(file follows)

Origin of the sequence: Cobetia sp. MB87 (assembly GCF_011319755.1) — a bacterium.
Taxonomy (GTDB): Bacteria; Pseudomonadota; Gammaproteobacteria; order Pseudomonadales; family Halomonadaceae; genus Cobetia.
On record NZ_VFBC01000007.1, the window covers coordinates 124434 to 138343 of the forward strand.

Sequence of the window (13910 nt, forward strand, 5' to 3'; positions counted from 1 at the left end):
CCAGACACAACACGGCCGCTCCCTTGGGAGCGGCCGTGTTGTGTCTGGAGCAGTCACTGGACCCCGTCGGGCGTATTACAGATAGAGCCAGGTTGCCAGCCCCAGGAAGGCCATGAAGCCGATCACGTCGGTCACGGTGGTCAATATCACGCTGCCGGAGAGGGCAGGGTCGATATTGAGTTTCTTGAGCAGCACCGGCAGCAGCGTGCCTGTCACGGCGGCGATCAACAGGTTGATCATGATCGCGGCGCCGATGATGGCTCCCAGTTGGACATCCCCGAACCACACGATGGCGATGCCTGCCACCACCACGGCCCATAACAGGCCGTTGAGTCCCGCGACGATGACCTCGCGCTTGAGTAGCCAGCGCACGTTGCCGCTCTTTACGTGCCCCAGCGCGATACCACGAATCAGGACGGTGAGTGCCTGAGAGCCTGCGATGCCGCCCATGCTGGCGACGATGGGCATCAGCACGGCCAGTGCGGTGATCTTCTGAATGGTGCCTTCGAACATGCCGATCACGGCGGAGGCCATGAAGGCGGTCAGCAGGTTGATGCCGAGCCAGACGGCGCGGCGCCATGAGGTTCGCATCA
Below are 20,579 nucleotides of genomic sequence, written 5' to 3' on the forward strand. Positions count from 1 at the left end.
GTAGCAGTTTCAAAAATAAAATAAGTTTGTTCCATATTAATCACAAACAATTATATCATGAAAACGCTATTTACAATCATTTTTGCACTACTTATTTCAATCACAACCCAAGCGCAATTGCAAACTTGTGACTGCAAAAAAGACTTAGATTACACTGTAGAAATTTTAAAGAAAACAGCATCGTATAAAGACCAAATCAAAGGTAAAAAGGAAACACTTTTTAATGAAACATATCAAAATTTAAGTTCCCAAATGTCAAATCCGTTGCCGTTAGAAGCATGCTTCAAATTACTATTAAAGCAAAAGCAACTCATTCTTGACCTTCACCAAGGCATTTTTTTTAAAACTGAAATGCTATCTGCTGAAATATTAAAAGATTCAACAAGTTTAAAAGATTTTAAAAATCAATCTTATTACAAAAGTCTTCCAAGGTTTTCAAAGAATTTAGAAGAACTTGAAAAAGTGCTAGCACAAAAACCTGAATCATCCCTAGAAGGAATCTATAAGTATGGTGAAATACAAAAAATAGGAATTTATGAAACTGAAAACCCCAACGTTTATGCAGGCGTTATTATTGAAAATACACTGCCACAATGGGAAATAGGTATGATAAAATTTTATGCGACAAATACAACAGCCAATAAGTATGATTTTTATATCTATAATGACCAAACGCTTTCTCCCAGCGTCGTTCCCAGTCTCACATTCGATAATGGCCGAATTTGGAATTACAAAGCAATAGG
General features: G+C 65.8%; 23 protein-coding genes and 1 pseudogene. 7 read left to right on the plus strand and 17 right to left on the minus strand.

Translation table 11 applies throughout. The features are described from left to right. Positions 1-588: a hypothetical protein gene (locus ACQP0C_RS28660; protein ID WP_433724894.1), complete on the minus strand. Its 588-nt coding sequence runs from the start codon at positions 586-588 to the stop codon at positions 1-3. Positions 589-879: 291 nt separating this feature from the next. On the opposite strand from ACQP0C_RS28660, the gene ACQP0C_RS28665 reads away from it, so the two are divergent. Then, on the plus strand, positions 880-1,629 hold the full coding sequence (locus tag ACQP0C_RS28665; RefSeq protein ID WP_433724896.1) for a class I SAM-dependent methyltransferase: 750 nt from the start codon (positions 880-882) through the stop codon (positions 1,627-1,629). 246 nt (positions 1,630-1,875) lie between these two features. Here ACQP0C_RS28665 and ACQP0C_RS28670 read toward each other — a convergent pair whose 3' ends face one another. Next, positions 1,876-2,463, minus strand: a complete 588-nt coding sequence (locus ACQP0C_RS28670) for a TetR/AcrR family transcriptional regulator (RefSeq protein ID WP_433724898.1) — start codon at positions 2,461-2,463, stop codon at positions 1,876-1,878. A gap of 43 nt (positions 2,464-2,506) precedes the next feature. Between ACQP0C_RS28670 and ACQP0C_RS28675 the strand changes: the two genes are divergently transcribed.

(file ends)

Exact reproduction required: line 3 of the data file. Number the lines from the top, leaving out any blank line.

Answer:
On record NZ_VFBC01000007.1, the window covers coordinates 124434 to 138343 of the forward strand.